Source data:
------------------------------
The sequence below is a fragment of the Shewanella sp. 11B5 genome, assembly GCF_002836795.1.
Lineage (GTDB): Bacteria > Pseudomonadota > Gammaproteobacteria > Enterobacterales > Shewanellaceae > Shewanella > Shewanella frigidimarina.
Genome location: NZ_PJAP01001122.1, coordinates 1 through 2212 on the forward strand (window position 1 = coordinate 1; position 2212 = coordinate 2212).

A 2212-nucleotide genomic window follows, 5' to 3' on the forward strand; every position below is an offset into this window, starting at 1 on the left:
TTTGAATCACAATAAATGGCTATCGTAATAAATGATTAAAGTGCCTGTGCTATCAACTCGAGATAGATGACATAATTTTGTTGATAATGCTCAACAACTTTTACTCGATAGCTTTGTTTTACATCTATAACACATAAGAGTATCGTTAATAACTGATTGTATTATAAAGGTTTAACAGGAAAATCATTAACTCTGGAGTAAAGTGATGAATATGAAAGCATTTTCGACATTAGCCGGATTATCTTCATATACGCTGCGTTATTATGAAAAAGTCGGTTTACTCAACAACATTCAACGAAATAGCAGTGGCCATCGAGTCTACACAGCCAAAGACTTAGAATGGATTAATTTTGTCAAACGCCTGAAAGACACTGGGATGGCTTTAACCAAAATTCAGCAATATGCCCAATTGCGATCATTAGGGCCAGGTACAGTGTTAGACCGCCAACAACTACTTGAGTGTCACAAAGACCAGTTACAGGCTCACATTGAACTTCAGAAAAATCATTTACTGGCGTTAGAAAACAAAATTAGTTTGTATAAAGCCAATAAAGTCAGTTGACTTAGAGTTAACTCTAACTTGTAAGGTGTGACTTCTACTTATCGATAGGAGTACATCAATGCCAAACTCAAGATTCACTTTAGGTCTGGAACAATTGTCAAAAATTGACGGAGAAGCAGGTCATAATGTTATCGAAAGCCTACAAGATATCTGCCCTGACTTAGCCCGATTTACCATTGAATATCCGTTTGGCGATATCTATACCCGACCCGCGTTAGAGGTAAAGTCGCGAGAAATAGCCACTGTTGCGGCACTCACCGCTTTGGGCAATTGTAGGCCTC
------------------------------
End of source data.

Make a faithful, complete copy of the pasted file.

The sequence below is a fragment of the Shewanella sp. 11B5 genome, assembly GCF_002836795.1.
Lineage (GTDB): Bacteria > Pseudomonadota > Gammaproteobacteria > Enterobacterales > Shewanellaceae > Shewanella > Shewanella frigidimarina.
Genome location: NZ_PJAP01001122.1, coordinates 1 through 2212 on the forward strand (window position 1 = coordinate 1; position 2212 = coordinate 2212).

A 2212-nucleotide genomic window follows, 5' to 3' on the forward strand; every position below is an offset into this window, starting at 1 on the left:
TTTGAATCACAATAAATGGCTATCGTAATAAATGATTAAAGTGCCTGTGCTATCAACTCGAGATAGATGACATAATTTTGTTGATAATGCTCAACAACTTTTACTCGATAGCTTTGTTTTACATCTATAACACATAAGAGTATCGTTAATAACTGATTGTATTATAAAGGTTTAACAGGAAAATCATTAACTCTGGAGTAAAGTGATGAATATGAAAGCATTTTCGACATTAGCCGGATTATCTTCATATACGCTGCGTTATTATGAAAAAGTCGGTTTACTCAACAACATTCAACGAAATAGCAGTGGCCATCGAGTCTACACAGCCAAAGACTTAGAATGGATTAATTTTGTCAAACGCCTGAAAGACACTGGGATGGCTTTAACCAAAATTCAGCAATATGCCCAATTGCGATCATTAGGGCCAGGTACAGTGTTAGACCGCCAACAACTACTTGAGTGTCACAAAGACCAGTTACAGGCTCACATTGAACTTCAGAAAAATCATTTACTGGCGTTAGAAAACAAAATTAGTTTGTATAAAGCCAATAAAGTCAGTTGACTTAGAGTTAACTCTAACTTGTAAGGTGTGACTTCTACTTATCGATAGGAGTACATCAATGCCAAACTCAAGATTCACTTTAGGTCTGGAACAATTGTCAAAAATTGACGGAGAAGCAGGTCATAATGTTATCGAAAGCCTACAAGATATCTGCCCTGACTTAGCCCGATTTACCATTGAATATCCGTTTGGCGATATCTATACCCGACCCGCGTTAGAGGTAAAGTCGCGAGAAATAGCCACTGTTGCGGCACTCACCGCTTTGGGCAATTGTAGGCCTC